The Index Awards Fellowship has become an important element of Index on Censorship’s work – allowing us to help those on the frontlines of defending free speech around the world. Each fellow receives a structured programme of assistance including capacity building, mentoring and networking. Over the course of a year, we also help them accomplish a key goal that will significantly enhance the impact or sustainability of their work.
The 2018 Fellows are continuing to thrive:
Arts fellow the Museum of Dissidence, led by artist Luis Manuel Otero Alcántara and art curator Yanelys Nuñez Leyva, have put themselves on the line in the fight against Decree 349, a vague law intended to severely limit artistic freedom in Cuba. In November, the two were arrested for peacefully protesting the law. Index campaigned for their release at a solidarity protest at Tate Britain.
Having missed our Freedom of Expression Awards ceremony in April 2018, we were thrilled to present Nuñez Leyva and Otero Alcántara with their award in October at Metal Culture Southend, an arts centre where they were taking part in a two-week residency.
Campaigning fellows the Egyptian Commission for Rights and Freedoms continue to highlight human rights abuses and provide support for those facing repression. The group has expanded its reach by opening two new offices around the country and has benefited from technology training provided by Index. Amal Fathy, wife of ECRF executive director Mohamed Lotfy, was released from prison in late December after eight months in detention for her online criticism of sexual harassment in Egypt, but a two-year prison sentence was upheld against the activist, raising fears she could again end up behind bars. Index continues to campaign for Amal at international level.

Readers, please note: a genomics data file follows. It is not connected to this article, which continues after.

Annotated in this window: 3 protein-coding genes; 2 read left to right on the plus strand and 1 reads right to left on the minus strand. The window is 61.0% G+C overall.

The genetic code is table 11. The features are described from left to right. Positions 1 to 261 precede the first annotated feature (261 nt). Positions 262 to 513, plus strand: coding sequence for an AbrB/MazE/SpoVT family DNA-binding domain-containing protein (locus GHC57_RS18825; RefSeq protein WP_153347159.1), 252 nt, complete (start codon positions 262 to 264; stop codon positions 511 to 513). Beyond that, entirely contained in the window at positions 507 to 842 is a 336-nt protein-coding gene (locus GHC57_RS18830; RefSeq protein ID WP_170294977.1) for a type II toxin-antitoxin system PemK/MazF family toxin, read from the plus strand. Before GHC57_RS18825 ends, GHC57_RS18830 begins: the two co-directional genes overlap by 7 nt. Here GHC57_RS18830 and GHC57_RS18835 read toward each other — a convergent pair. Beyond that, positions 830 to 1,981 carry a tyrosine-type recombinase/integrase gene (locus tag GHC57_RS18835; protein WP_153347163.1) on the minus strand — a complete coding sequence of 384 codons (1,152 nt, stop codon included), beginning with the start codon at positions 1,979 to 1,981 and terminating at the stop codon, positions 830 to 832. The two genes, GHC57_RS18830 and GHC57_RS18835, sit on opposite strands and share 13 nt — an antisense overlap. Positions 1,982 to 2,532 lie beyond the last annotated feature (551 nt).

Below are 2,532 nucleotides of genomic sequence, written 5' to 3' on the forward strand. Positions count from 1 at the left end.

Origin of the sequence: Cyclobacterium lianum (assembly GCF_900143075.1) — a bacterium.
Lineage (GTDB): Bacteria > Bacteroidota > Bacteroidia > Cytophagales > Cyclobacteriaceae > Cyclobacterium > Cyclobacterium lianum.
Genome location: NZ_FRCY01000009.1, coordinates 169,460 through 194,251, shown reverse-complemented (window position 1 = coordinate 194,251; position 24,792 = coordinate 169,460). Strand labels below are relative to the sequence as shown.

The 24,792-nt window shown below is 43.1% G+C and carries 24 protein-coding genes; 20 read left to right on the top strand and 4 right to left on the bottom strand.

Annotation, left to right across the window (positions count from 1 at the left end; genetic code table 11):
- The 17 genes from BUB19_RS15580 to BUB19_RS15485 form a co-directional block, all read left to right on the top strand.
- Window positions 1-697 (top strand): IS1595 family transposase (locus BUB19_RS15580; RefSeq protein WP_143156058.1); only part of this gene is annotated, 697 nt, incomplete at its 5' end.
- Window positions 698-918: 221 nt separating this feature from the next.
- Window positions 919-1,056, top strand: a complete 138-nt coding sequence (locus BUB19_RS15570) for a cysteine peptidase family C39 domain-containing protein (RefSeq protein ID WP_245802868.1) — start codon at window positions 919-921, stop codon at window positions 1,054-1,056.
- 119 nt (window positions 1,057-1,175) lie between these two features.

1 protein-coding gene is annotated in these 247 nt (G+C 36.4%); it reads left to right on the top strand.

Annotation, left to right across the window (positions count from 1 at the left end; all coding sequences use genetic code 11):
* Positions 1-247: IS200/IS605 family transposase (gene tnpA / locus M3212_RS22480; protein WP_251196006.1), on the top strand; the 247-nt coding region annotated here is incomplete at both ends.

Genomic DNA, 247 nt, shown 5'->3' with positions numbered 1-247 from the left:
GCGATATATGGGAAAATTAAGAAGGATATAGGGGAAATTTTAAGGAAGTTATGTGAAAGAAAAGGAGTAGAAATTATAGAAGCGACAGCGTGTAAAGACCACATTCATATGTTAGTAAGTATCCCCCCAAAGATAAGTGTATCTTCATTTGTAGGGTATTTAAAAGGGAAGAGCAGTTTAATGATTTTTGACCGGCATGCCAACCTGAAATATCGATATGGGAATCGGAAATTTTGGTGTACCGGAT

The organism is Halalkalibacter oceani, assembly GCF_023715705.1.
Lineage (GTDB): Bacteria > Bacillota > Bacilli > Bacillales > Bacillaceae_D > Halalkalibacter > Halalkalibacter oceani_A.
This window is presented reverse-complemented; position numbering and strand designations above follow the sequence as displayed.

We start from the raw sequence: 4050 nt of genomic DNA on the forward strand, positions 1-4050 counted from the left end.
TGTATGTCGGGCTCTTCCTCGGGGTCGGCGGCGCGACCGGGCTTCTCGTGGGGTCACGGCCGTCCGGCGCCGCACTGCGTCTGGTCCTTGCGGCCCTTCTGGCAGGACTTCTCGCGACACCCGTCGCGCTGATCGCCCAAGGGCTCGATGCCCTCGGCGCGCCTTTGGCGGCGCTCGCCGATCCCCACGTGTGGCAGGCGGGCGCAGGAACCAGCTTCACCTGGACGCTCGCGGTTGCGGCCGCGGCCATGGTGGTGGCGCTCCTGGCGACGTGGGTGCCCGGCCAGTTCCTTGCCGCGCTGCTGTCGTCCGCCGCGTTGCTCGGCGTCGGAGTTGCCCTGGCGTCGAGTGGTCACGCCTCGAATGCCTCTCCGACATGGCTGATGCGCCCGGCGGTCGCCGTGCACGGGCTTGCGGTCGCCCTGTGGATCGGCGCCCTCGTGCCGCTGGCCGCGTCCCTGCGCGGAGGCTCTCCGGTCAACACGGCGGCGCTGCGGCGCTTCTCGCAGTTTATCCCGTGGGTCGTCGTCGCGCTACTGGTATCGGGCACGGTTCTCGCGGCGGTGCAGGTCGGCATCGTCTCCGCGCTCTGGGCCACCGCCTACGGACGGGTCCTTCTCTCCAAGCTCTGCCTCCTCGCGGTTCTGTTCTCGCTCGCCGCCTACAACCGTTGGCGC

Digital Activism fellow Habari RDC, a collective of more than 100 young Congolese bloggers and web activists, have been busily covering December’s tense election in the Democratic Republic of Congo and its fallout. Guy Muyembe, president of Habari RDC, said before the elections: “The only thing that is certain about the election is the uncertainty that comes with it.” The continuing tensions threaten to destabilise the country, insecurity and violence. Index has arranged training for Habari RDC with Protection International which will take place early this year.
Journalism fellow Wendy Funes continues to cover corruption and human rights violations in Honduras, a country where violence has become “normalised”. With the help of Index, Wendy is in the process of securing an office for her newspaper which will create a safe space for her team to do their work. She also plans to open the space to other journalists and offer training to students. Wendy has been selected as a judge for the UNESCO/Guillermo Cano World Press Freedom Prize and has been able to attain funding which will cover some of her investigations for 2019.